Each dish suggests an alcoholic beverage to pair it with, though (in the spirit of Nup to the Cup) I decided to stick to non-alcoholic beverages. The meal was started in the quaint and quiet courtyard out the back, yet the drizzly weather decided to brew as last mouthfuls were swallowed. Given many other Melburnians decided to come here, it was a short wait inside for a table; a wait that was met with admiration for the many diners who came out to support Nup to the Cup. Yet, I couldn’t help but think about the horses who were being forced to race in unpredictable weather conditions.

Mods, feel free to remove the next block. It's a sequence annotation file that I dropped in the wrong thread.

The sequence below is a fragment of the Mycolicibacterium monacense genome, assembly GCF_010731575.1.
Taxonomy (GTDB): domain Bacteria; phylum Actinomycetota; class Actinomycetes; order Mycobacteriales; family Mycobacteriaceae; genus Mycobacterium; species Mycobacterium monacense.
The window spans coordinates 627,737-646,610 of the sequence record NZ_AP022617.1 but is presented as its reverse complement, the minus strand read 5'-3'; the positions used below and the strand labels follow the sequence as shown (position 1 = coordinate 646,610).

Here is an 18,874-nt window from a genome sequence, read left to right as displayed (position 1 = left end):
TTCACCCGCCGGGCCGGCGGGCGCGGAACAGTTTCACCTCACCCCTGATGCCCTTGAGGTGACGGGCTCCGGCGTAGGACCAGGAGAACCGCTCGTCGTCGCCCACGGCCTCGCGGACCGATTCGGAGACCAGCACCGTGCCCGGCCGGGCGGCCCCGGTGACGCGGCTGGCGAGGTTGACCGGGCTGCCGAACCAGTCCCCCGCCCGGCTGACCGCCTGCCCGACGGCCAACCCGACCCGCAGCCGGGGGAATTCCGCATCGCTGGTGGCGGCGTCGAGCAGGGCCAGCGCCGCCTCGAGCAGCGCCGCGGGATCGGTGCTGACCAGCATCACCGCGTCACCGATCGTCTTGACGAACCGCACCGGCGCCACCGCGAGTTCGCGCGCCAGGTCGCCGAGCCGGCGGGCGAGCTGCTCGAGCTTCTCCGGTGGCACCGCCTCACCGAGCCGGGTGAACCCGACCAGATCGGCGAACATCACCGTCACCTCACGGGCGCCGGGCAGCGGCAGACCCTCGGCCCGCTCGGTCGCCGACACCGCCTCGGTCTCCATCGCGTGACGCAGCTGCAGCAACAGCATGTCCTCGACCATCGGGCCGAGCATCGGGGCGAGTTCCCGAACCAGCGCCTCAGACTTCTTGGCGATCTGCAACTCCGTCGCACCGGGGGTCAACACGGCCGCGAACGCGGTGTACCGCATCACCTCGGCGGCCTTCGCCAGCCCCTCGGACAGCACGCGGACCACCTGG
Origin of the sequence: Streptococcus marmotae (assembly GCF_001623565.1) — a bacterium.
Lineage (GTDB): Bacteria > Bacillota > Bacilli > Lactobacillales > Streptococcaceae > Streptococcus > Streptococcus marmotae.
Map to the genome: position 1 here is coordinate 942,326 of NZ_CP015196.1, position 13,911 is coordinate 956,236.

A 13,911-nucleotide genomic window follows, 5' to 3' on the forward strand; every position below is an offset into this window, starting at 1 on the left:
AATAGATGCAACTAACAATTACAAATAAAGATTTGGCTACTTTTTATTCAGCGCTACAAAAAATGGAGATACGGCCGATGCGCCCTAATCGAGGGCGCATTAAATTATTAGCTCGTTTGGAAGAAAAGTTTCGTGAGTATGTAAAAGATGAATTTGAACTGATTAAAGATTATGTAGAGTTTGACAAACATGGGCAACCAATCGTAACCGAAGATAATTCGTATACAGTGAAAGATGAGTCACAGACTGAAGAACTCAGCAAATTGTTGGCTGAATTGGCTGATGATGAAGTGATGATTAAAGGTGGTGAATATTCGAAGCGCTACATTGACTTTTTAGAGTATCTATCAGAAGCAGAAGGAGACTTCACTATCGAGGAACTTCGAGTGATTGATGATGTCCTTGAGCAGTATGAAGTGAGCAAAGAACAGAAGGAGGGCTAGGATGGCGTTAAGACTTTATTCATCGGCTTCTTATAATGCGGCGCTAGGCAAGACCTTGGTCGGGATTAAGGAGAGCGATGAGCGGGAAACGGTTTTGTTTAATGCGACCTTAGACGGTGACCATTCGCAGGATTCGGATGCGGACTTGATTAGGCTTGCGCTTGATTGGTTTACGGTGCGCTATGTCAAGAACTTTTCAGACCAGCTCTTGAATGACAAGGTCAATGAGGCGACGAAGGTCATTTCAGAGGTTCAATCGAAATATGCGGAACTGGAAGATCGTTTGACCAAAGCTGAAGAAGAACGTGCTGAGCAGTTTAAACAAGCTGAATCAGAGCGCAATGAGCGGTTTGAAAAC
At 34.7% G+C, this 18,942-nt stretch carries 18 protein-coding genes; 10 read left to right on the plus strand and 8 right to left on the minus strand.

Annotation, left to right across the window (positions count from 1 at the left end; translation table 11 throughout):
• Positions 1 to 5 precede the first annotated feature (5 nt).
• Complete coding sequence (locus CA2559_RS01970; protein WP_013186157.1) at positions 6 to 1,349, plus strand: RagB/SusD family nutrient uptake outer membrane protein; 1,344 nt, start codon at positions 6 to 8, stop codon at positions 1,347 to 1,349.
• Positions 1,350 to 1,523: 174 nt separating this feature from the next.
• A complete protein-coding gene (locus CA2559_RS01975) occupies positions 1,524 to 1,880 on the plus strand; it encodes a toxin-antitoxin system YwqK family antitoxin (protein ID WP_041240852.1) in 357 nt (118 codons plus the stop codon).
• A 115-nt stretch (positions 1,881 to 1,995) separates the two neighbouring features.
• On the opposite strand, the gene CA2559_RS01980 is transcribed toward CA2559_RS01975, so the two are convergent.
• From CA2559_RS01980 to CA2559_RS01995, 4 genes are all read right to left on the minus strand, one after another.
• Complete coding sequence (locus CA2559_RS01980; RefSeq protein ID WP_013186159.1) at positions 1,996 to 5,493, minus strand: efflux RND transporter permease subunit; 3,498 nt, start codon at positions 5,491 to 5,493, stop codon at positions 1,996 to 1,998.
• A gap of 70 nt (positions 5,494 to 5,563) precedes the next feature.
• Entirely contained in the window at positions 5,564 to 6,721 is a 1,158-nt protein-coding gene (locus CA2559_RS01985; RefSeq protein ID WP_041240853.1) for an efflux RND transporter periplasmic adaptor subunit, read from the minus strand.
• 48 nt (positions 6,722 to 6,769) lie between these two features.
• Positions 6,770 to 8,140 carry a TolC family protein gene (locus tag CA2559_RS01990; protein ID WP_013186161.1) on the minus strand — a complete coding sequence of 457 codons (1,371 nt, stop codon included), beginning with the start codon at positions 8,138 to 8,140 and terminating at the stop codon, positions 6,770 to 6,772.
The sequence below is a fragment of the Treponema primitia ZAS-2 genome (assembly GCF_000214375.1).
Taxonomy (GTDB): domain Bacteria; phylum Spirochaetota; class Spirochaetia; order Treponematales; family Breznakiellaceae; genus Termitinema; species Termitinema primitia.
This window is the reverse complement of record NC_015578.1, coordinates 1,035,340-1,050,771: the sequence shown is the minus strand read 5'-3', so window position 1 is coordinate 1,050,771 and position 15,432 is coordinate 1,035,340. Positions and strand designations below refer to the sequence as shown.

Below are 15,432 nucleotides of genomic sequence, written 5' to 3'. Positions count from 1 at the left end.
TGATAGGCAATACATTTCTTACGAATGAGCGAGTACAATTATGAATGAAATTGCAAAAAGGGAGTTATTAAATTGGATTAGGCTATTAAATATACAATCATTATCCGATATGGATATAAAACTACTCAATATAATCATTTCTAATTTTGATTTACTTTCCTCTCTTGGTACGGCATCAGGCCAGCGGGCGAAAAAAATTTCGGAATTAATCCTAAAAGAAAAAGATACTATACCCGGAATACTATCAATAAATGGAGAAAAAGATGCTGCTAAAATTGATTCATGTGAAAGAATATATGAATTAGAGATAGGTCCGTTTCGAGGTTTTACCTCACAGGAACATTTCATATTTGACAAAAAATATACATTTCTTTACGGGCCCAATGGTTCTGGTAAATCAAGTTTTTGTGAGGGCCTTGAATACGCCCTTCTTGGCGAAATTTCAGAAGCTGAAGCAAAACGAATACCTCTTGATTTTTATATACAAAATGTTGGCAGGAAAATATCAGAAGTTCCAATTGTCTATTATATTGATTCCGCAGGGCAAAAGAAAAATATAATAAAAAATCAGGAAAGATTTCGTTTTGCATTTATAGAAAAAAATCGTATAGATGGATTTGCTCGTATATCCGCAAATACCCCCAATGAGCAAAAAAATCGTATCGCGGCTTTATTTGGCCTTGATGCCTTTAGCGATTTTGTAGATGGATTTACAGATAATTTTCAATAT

Once seated in the warm space inside, filled with retro furniture, local artwork and a glorious shelf of cups customers can use instead of disposable coffee cups, dessert was then selected from the cake cabinet. A devilishly sweet square of peanut butter and jam slice – a mix of sweet and salty layers of peanut butter and raspberry jam all sitting cosily on a chocolate brownie base. To side it, a soy latte was in order for keeping the chill from outside at bay. Two raffle tickets were also purchased to support Handsome Her’s fundraising for the Coalition. It didn’t matter if a prize was won or not because I knew the racehorses needed to win; win their battle in an industry that inflicts such cruelty onto them. I took moments throughout the afternoon to admire a gorgeous street art piece on Handsome Her’s white-washed walls, and it became clear that I had made the right choice in coming here on Melbourne Cup Day. Handsome Her hosted a sombre space in which to retreat from the Cup Day madness outside in the city.